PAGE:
One of the big surprises that welcomes a new hibiscus enthusiast is the profusion of unexpected flower colors now available. The lavender, blue, and purple tones are particularly popular among hibiscus collectors, and browns, silvers, and grays are increasing in popularity. Strangely enough, all these colors are related in hibiscus. Browns, blues, lavenders, and grays all use the same family of pigments, all derive from the same mix of genes, and all suddenly appeared in the hibiscus world after 1950. Hibiscus have come in reds, pinks, whites, oranges, and yellows for as long as people have known and raised them. But where did these new colors suddenly come from in the 1950's? This is one of the most fascinating mysteries in the hibiscus world, and one we have researched extensively.
To briefly set the scene, let's take a quick look at how new hibiscus varieties are created in the first place. Do they just grow wild in nature where some enterprising person finds them and brings them to the attention of nurseries? Nope, not at all. That did happen way back in the 17th century with several of the original eight hibiscus native species that make up the genetic mix of the modern hibiscus hybrids. Kings of yesteryear sent explorers and botanists to all parts of the new world to find and collect new exotic plants and animals, among them six of our eight native hibiscus species. This did not yet include the Hawaiian hibiscus species that waited patiently for man to find them and recognize their compatibility with the African and Asian hibiscus species.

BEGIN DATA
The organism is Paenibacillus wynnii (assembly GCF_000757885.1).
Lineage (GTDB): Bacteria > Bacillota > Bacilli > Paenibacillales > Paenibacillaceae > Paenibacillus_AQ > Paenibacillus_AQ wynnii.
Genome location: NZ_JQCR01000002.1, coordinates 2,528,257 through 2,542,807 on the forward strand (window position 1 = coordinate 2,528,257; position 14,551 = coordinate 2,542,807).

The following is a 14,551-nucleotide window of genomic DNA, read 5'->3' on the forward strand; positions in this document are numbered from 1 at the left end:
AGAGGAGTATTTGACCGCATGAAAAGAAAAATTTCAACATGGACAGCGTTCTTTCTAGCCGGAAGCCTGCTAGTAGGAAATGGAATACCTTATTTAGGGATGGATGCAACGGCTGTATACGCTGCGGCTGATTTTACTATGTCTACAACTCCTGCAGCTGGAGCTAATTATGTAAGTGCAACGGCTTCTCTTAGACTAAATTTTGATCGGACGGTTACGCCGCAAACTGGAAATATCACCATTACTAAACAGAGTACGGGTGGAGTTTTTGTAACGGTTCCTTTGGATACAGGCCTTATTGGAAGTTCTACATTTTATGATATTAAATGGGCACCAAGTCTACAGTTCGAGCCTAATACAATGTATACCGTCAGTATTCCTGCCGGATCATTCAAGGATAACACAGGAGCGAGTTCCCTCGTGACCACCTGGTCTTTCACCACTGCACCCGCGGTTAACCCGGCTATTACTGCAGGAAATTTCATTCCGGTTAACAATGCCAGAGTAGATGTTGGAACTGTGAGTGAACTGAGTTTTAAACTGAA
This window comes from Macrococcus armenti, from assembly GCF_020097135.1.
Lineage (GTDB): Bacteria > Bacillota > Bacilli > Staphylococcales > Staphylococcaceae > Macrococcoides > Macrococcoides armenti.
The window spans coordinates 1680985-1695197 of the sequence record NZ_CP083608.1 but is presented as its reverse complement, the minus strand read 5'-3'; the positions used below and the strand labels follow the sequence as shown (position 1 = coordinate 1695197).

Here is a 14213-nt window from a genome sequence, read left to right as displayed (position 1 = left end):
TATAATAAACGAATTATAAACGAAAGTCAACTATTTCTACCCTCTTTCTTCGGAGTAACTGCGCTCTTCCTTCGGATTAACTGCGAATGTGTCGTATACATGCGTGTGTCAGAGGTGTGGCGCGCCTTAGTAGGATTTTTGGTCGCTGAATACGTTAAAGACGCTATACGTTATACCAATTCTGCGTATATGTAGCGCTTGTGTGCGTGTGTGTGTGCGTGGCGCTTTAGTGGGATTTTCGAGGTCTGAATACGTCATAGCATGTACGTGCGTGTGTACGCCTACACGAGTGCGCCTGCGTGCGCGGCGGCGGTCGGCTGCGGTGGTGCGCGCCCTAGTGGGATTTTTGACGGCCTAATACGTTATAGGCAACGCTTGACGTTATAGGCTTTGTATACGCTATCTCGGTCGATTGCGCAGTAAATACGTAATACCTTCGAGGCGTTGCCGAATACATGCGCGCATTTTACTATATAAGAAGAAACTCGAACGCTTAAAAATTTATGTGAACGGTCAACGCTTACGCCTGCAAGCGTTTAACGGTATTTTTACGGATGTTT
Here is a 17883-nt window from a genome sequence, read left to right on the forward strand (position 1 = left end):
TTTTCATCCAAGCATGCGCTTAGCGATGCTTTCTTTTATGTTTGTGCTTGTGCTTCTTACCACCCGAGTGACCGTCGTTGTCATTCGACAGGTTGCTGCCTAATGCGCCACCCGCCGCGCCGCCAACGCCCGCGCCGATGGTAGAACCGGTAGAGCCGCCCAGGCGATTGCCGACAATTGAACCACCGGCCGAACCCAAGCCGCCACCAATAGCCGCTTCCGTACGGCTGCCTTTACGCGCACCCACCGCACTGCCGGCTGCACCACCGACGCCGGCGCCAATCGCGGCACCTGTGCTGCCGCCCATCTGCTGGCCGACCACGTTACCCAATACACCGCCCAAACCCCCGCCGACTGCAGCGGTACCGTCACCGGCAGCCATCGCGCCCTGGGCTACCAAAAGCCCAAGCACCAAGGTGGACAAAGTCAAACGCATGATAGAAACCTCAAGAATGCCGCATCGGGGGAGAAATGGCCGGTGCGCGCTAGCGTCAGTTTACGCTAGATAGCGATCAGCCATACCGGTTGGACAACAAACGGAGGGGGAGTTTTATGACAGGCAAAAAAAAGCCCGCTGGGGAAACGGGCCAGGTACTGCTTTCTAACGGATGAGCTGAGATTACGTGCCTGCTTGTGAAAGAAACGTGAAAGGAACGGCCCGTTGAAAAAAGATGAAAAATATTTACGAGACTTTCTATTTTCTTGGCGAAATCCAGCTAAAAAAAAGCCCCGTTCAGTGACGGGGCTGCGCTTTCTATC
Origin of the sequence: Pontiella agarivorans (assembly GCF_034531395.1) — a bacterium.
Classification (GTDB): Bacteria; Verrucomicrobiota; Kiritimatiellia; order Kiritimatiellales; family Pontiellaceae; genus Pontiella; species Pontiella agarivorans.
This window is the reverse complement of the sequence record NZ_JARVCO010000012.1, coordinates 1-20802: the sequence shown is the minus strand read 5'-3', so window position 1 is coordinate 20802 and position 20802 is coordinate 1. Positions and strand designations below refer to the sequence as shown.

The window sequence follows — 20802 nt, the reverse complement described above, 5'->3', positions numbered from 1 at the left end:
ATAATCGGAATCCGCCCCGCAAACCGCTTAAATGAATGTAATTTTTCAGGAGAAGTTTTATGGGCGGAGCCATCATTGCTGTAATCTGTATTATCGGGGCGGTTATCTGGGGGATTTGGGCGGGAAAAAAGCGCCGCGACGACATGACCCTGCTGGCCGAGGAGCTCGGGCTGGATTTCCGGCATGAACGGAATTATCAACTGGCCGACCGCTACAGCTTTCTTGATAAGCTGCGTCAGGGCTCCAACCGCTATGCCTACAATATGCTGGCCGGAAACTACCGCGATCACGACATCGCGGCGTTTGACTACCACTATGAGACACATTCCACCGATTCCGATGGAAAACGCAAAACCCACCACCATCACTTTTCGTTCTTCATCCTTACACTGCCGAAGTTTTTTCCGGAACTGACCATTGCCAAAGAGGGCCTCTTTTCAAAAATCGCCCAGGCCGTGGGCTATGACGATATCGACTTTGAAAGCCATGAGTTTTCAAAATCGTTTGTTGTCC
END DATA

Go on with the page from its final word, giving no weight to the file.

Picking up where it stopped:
Since the discovery of the cross-compatible hibiscus species, new varieties have not been found growing wild in nature but rather have been the result of man's tinkering. An Irish botanist named Charles Telfair was one of the first to try cross-pollinating hibiscus species that seemed to be similar. His work was done in the early 1800's on the island of Mauritius, off the east coast of Africa, and resulted in several successful new hybrids of hibiscus. Other botanists in Europe cross-pollinated native Chinese hibiscus to create their own new hybrids. This scattered hybridization went on around the world through the 1700's and 1800's, and the more popular new hybrids were exchanged among nurserymen around the world. Although we do not have precise records, it is highly likely that some of the world's most widespread and well known modern hibiscus (such as the single red known as 'Brilliant' in the US) were hybridized during this time.